Potential Energy Teacher Resources
Find Potential Energy educational ideas and activities
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Investigating Kinetic and Potential Energy
Students examine the differences between potential and kinetic energy. In this potential energy lesson students watch a video and complete an in class investigation.
Kinetic and Potential Energy
In this kinetic and potential energy worksheet, students read for information and evaluate comprehension. In this multiple choice and fill in the blanks worksheet, students answer fifteen questions.
Students discover the effect of height and weight on potential energy. In this potential energy lesson, students engage in several mini-experiments where they explore this relationship. Each activity has various ways to identify the two factors that effect potential energy.
You will need to prepare either a class set or a single demonstration catapult in order to teach this powerful lesson plan on kinetic and potential energy. Activity sheets are provided to walk learners through the construction of a catapult. If you choose to teach via demonstration, you can jump straight to Activity Sheet 3, on which is a data table for recording distances. Different features of the catapult are varied for comparison. A vocabulary list and challenge questions are provided.
TE Lesson: Kinetic and Potential Energy of Motion
Middle schoolers investigate the difference between potential and kinetic energy. They examine the formulae associated with both types of energy. They complete how quickly a pendulum with swing by converting potential energy into kinetic energy.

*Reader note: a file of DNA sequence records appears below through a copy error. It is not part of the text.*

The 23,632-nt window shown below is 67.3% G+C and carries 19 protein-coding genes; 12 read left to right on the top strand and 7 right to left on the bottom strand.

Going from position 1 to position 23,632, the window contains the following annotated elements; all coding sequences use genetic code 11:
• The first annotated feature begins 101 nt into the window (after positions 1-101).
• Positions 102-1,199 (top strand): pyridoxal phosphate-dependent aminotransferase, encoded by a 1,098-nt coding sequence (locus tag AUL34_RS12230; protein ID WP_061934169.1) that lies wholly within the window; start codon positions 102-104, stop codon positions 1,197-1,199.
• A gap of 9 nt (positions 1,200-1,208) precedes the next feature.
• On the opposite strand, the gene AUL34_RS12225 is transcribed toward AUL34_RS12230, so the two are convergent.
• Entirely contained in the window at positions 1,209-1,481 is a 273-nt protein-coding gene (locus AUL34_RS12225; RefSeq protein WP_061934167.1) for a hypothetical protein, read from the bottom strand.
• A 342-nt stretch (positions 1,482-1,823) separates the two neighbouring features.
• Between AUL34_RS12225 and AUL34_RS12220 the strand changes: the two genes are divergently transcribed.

Gravitational Potential Energy
In this energy worksheet, students use the gravitational potential energy equation to solve for mass, height, or free-fall acceleration. This worksheet has 10 problems to solve.
Kinetic Vs. Potential Energy
Eighth graders listen to a teacher lecture and observe a demonstration of both potential energy and stored energy. After discussing the characteristics and examples of different types of energy, 8th graders make predictions and then perform experiments with rubber bands to model kinetic energy. Students discuss the results of their lab.
Kinetic and Potential Energy
Learners examine energy sources. In this kinetic and potential energy instructional activity, students conduct investigations to show how toys produce the two types of energy. Learners also draw a picture of a skateboarder and label the examples of kinetic and potential energy.
Potential Energy: How is It Related to Kinetic Energy?
Students examine the relationship between potential energy and kinetic energy. They explore how the greater the input of potential energy (altitude of the ramp), the greater the output of kinetic energy (distance traveled).
Energy At Play
If you can find Tinker Toys™, then this may be a fun assignment for your physical science class. Using the construction set and a few other toys, they examine the forces involved when it they are being played with. For each, they determine how potential energy is stored, when kinetic energy is in action, and how energy is transferred. The instructional activity is long and materials heavy, but if you prepare a kit with the materials, you can use it over and over again to help you teach energy.
Learners engage in an activity which demonstrates how potential energy (PE) can be converted to kinetic energy (KE) and back again. Given a pendulum height, students calculate and predict how fast the pendulum will swing by understanding conservation of energy and using the equations for PE and KE. Excellent worksheets which accompany the experiment are imbedded in this plan.